ISHMAEL BUTLER: Not much. I mean I don’t know them that much. I did read his autobiography, which the most the influential thing that I got from that was, in his early years in Alabama, he was a prodigy really, and what that showed me was that he was a composer of the highest order. I mean, a Duke Ellington-type cat, y’know?—writing-parts-for-everybody-in-the-band type thing. So I didn’t really study his philosophy, I don’t really know what he said. A lot of the stuff that he was saying was hard for me to follow, or relate to. But, what I did get more than anything was his music, man: his rhythm, his sense of melody and harmony. I’m not really that cerebral. I do read, I enjoy reading, but I rarely read non-fiction stuff. I usually read fiction, science fiction and things like that. So, philosophically, I’m not that indebted, but Sun Ra means a lot to me musically, man.

PHAWKER: Is science fiction important to your lyrical outlook, or the philosophy of the band?

ISHMAEL BUTLER: It is, but not more important than the things my mother said to me when I was 7-8 years old, or the relationship that I’ve had with my girl, or something like that. It’s all intertwined to me, I’m not able to compartmentalize my influences and have one weigh more than another.

PHAWKER: Do you have favorite sci-fi writers you can mention?

ISHMAEL BUTLER: Yeah, but I feel like I don’t want to get pigeon-holed, you know what I’m saying? I mean, yeah, I do. I love Octavia Butler. I like Isaac Asmiov. I’ve read all the Richard Morgan books, as well. Octavia Butler is my main favorite, though, but I really like Richard Morgan’s stuff, too.

PHAWKER: The music of Shabazz Palaces is very trippy, very psychedelic. I’m wondering what, if any, impact drug use or psychedelics has on the creativity of the band. Now, or in the past.

ISHMAEL BUTLER: I mean it’s not like Pink Floyd’ish where we gotta rely on that to get it going, but it’s like… I mean we don’t really do too much other than smoke weed, truth be told. You can get your hands on some ‘shrooms or something, or a drop of acid every once in a while, but that’s kind of like Christmas, man—that don’t really come along that much. And we definitely aren’t in pursuit of it in order to achieve our musical ideas. Playing music and being in the studio in an inebriated and transcendental state of mind is foolish usually, anyway, so, yeah—not much, but we’ve been there. Definitely.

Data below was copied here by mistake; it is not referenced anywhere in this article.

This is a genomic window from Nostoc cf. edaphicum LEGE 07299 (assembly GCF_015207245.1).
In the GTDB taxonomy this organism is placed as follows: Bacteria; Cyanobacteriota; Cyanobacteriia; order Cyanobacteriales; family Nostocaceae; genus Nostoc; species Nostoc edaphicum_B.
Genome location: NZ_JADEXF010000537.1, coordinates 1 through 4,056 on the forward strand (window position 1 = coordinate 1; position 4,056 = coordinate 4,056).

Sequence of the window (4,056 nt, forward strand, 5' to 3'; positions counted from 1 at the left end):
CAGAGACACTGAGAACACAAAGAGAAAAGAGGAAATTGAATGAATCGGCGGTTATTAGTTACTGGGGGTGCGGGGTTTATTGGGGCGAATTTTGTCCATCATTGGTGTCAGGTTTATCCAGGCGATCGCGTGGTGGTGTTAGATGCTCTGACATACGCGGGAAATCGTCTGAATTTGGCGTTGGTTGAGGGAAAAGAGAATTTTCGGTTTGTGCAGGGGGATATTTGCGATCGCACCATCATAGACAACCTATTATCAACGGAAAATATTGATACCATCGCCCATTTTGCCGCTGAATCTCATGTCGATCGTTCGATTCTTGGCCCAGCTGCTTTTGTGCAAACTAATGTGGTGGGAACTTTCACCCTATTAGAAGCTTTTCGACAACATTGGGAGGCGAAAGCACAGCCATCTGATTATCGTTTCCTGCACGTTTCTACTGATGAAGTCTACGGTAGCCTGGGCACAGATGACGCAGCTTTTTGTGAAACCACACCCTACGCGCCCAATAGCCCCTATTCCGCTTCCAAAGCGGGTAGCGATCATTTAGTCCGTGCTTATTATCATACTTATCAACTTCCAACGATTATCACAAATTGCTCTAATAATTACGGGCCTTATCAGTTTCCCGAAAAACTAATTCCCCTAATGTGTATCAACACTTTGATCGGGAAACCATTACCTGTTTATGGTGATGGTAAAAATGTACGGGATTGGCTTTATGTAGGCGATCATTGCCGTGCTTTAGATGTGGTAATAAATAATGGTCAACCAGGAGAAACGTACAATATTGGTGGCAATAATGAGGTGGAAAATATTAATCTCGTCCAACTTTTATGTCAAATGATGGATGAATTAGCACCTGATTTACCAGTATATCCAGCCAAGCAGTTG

PHAWKER: How long did you guys take making Lese Majesty?

ISHMAEL BUTLER: Well, I contend that I’m always in a constant state of composition. And, when you record for a label and you know you got a record coming up, whether you’re specifically composing for that record or not, it doesn’t matter: you are. Every live show, every bit of spontaneity, every bit of practicing, every bit of rehearsal goes into what the final product of the album is because you gotta think: we might sketch out something out of soundcheck that, six months later when we’re back at home finally, got some time to settle down, we’ll bring it up, we’ll play it, we’ll add something to it, we’ll totally transform it into something else and that becomes a different part of another song. That’s kind of how it is. But, we dedicated the time to finishing it and the end zone kind of dance probably was about two and a half months.

ISHMAEL BUTLER: How would you characterize the difference between the new album and the album prior to it? I guess specifically in terms of tempo, but also in the arrangements. Maybe you could talk a little bit about the arranging it into a series of suites as well?

ISHMAEL BUTLER: Truth be told, brother, I never contemplated anything about the first record or this one really. I mean, for me the differences are so pronounced that I don’t even see any similarities. But, I understand when people do. And, I understand when people are able to be talented enough observers to kinda differentiate between the two. But, I myself haven’t thought about that. So many years went by, I mean you gotta think: an album’s usually finished a year before anybody else ever hears it. So, that’s 2011, now we’re in 2014, I mean that’s just a distant memory, man, there’s so much things has happened in between musically that it’s really hard for me to go back and think of any in any real kind of way.

PHAWKER: One last question, going back to Digable Planets for a second, back when the band was reactivated there was talk of a single, “Fresh Out,” and an album that was to come out in 2010. Neither of them ever materialized and then the band seemed to stop and sort of go back to being inert. Can you explain what’s going on with that? Will that music ever come out? And, is Digable Planets done and over for good?


PHAWKER: Will that music ever come out that I mentioned?


PHAWKER: Alright, well, that has a pretty definitive air of finality. Sorry to hear it but I respect you for wanting to move forward and not live in the past.

ISHMAEL BUTLER: Yeah, I appreciate that, man. I mean, we wanted to do that, especially me and Doodlebug were really keen on that, but Ladybug just didn’t really want to do it, didn’t have any passion for it so that’s how that fell by the wayside

PHAWKER: Okay, very good. Well, listen, man, I wish you luck with Shabazz Palaces and moving forward and thanks for taking the time to speak with us. See you when you get here in Philly.

ISHMAEL BUTLER: Alright, man. I appreciate your time, bro. Thank you.


Sean Caldwell blogs @ Letters From A Tapehead